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Strategic Planning Tools – Using Three Key Motivational Tactics

2 min read
Strategic Planning Tools – Using Three Key Motivational Tactics

Running a small or home based business requires a premeditated choreography of steps that move toward some unified goal. If you chose to run your own business, you need an “autopilot” mechanism that will keep you on “course” during those times you need to take your “eyes” off the road. When your motivation wanes, you need some autopilot mechanism that will help relieve the mental burden of “running the show” without sacrificing time, direction, and momentum. Motivation provides the fuel that powers your strategic planning. Here are a few more tactics that will help you “stay the course” even when you take “time out” to nurture self-doubt, regain composure, or just recover from inevitable mental fatigue.

1) Avoid “metric” overload – Your strategic planning needs indicators of progress and success to mark a path to your intended goal. Seek performance indicators or “metrics” that you can understand. Start with performance indicators that are accepted by your competition, your peers, or your niche industry; the number of widgets sold, the number of articles written, the number of page hits, etc. Don’t reinvent the wheel. Choose indicators that provide different perspectives of success IN ADVANCE; the number of ad impressions, the number of sales conversions, etc. A few simple metrics mean easier milestones to attain. Avoid changing or adding metrics once you have decided on a strategy and have started implementing your plan. Avoid changes or additional metrics especially when the “field is in motion”.

2) Recalibrate lost focus – Good metrics provide frequently updated performance information; your progress and your speed. Even though milestones are not a “leading indicator” of performance, they will alert you to evolving trends (e.g., a slower speed) which could signal loss of focus. Alter the “motivational distance” between milestones (completed tasks) periodically. You don’t need to measure a goal in terms of units; “measure” output over time or as a percentage gain. Similarly, switching temporarily from percentage measurements to simple units can “relieve” performance pressure and enhance motivation without sacrificing progress and direction.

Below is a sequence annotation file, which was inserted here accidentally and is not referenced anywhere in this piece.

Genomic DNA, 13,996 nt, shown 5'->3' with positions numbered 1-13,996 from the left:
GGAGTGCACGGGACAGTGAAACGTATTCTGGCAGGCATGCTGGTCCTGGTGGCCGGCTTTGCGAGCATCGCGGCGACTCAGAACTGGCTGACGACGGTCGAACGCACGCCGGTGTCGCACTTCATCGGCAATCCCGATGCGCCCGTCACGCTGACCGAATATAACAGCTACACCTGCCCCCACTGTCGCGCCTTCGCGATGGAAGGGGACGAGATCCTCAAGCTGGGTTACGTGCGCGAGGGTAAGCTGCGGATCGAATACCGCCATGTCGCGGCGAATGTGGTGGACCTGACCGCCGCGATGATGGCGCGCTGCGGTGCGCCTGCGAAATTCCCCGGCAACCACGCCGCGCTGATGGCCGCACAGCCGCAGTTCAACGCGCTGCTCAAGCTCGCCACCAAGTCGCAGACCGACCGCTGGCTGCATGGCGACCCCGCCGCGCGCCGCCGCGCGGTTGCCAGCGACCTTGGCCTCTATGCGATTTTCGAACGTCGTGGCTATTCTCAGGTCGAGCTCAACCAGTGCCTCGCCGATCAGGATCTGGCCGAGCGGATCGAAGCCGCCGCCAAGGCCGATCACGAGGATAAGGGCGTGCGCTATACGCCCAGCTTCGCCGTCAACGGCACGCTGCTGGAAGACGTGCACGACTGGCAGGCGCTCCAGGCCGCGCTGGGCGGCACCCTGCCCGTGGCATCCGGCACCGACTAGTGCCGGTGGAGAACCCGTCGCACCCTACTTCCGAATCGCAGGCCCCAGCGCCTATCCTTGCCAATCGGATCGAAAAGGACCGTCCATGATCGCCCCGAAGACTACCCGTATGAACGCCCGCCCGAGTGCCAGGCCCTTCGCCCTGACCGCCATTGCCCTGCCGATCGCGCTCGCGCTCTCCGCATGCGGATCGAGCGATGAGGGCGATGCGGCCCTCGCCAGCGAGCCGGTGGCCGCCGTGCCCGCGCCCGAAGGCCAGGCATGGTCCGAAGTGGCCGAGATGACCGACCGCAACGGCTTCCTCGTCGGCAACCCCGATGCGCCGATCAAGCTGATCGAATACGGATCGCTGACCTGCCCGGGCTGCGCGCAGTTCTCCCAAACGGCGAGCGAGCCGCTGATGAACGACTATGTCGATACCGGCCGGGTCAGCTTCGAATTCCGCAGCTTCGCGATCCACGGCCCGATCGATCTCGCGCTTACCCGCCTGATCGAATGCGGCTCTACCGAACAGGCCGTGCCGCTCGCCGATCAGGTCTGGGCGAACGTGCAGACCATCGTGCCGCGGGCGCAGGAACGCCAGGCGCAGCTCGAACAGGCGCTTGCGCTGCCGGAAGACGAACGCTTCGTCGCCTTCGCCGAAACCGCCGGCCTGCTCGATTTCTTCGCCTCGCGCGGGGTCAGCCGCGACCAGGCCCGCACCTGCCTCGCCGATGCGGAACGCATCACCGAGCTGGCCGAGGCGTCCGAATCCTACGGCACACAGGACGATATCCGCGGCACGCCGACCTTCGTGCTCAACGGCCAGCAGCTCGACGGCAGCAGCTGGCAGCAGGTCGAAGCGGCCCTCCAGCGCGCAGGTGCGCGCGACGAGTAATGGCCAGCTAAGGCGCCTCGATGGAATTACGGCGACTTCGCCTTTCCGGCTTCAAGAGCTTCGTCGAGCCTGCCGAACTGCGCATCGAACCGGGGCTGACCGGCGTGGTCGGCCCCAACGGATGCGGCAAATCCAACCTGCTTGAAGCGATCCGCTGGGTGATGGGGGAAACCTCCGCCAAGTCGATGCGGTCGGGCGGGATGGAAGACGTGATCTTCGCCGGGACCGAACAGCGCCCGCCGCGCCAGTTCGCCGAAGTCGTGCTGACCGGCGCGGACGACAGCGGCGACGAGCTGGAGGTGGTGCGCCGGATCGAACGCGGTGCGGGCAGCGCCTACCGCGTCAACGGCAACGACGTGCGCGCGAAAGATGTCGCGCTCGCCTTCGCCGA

3) Mark progress on a regular basis – The more “attainable” a project’s milestones, the easier it is to “switch to autopilot” and “just follow the plan”. A good business plan carefully choreographs each small task into a simple path that leads to the intended goal. The stereotypical entrepreneur finds relief from stress (e.g., self-doubt, impatience, mental fatigue) in “working” rather than “thinking” their plan. The greatest motivational benefit of marking progress on your path is having a simple measure of “how far you have come” compared to “how short the distance to your goal”.

The mental game in strategic planning is the motivational component underlying an entrepreneur’s best practices. Successfully running a home-based business requires a solid foundation. Excellent strategy rests upon simple performance indicators and firm motivational principles.

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